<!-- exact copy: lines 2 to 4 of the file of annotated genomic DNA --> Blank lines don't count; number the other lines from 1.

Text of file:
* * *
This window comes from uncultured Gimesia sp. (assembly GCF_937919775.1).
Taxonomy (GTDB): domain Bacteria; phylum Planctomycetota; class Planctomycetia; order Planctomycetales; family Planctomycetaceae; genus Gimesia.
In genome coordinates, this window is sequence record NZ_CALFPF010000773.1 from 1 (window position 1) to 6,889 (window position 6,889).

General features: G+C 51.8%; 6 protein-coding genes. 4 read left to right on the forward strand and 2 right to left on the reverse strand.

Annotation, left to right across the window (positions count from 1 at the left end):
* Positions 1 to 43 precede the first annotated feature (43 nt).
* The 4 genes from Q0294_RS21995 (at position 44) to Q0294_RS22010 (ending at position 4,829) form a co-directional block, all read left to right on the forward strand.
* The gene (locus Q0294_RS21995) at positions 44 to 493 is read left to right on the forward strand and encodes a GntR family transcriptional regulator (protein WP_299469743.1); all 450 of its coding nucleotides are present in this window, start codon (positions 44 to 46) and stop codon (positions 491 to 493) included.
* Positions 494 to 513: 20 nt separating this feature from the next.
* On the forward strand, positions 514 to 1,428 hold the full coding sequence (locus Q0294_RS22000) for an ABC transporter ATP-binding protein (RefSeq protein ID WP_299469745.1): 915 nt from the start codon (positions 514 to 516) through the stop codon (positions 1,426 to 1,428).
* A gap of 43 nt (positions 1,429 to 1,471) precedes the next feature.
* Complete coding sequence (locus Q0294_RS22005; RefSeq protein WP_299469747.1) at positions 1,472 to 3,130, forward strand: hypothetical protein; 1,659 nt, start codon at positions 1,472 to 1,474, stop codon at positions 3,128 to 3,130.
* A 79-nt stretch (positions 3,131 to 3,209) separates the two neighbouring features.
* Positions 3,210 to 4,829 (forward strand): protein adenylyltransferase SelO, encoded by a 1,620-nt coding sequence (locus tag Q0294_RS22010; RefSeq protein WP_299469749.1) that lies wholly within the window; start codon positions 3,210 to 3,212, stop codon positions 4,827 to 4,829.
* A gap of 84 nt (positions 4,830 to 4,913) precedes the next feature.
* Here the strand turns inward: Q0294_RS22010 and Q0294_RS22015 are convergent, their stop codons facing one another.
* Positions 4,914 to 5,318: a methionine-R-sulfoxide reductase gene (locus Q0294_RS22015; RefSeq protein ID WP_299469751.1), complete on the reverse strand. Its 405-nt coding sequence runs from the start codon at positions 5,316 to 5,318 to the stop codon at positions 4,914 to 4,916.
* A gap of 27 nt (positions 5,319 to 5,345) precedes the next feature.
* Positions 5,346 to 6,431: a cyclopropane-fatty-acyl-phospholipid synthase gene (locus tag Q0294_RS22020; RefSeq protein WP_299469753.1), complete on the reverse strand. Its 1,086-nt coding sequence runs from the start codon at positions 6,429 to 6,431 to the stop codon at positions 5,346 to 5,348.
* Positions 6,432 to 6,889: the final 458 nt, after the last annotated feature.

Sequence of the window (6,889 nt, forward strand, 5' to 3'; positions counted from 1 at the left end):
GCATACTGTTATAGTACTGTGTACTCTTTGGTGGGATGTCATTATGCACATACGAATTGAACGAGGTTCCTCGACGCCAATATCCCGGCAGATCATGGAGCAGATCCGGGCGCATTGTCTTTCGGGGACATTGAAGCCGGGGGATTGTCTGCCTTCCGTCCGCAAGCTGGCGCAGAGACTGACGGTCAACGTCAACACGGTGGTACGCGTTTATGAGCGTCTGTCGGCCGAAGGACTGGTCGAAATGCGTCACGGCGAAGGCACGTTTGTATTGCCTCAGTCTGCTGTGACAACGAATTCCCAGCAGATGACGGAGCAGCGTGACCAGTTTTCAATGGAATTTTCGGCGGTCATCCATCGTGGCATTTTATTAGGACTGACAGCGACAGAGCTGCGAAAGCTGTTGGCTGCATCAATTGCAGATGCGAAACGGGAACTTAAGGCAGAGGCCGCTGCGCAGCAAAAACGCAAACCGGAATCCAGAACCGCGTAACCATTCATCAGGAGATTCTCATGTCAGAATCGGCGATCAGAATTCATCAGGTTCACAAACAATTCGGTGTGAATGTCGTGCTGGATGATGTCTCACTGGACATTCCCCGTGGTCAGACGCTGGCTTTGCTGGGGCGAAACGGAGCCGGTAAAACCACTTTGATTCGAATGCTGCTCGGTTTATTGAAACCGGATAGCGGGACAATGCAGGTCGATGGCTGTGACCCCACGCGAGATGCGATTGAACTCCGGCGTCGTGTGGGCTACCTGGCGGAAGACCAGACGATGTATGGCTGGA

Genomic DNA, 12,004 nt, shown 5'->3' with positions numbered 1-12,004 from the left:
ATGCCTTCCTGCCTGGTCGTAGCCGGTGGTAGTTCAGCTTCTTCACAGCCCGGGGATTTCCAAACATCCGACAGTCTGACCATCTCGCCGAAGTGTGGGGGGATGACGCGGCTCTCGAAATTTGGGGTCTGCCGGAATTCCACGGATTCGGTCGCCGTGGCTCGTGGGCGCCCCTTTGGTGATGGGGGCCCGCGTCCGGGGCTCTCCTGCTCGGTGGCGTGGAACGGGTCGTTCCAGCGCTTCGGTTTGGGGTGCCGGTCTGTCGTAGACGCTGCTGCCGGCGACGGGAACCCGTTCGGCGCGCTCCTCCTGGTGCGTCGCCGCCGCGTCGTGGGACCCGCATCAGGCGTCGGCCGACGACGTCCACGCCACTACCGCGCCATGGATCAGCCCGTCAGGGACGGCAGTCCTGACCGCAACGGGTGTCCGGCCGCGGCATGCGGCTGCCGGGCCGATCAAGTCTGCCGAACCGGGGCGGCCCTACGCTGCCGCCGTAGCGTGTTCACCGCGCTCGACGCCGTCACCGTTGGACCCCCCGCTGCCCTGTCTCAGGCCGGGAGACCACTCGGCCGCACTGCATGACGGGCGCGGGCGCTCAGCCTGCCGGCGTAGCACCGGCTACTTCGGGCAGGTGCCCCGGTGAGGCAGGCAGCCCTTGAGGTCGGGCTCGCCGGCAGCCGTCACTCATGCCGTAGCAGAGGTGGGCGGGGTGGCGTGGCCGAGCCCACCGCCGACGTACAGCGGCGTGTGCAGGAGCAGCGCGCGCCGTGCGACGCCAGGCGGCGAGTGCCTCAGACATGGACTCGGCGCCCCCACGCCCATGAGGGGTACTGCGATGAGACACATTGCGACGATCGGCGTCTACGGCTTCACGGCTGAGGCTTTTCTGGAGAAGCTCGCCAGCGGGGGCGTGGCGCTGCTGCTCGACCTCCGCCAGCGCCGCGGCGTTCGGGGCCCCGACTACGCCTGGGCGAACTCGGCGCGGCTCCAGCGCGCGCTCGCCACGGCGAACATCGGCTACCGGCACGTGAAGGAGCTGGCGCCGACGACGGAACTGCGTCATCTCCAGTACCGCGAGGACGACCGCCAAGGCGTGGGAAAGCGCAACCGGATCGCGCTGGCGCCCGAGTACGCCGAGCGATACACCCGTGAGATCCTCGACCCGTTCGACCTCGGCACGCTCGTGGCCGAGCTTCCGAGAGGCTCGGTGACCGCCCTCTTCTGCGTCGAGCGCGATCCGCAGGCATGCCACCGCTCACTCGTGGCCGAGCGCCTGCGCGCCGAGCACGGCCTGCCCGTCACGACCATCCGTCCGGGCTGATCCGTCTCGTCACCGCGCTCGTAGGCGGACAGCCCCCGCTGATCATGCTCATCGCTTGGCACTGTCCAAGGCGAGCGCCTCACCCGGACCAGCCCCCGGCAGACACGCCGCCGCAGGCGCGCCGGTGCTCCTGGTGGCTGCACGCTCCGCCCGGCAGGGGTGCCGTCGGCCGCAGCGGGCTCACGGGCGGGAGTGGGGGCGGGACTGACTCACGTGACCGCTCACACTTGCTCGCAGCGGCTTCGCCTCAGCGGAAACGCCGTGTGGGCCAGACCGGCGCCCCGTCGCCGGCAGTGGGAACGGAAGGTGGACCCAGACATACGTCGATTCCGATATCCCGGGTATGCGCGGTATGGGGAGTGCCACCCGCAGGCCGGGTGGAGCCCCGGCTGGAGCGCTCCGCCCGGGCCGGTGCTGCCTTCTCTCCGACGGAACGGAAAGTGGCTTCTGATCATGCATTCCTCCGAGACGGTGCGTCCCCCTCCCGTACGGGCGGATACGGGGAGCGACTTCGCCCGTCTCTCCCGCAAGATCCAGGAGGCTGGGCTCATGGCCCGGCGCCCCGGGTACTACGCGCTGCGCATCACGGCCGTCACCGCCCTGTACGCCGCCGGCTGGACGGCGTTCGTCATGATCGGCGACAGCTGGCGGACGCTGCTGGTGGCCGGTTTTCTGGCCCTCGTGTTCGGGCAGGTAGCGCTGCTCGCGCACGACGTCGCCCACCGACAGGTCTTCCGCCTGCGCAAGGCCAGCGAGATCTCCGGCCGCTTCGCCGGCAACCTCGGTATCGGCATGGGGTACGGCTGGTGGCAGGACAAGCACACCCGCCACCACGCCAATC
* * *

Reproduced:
Taxonomy (GTDB): domain Bacteria; phylum Planctomycetota; class Planctomycetia; order Planctomycetales; family Planctomycetaceae; genus Gimesia.
In genome coordinates, this window is sequence record NZ_CALFPF010000773.1 from 1 (window position 1) to 6,889 (window position 6,889).

General features: G+C 51.8%; 6 protein-coding genes. 4 read left to right on the forward strand and 2 right to left on the reverse strand.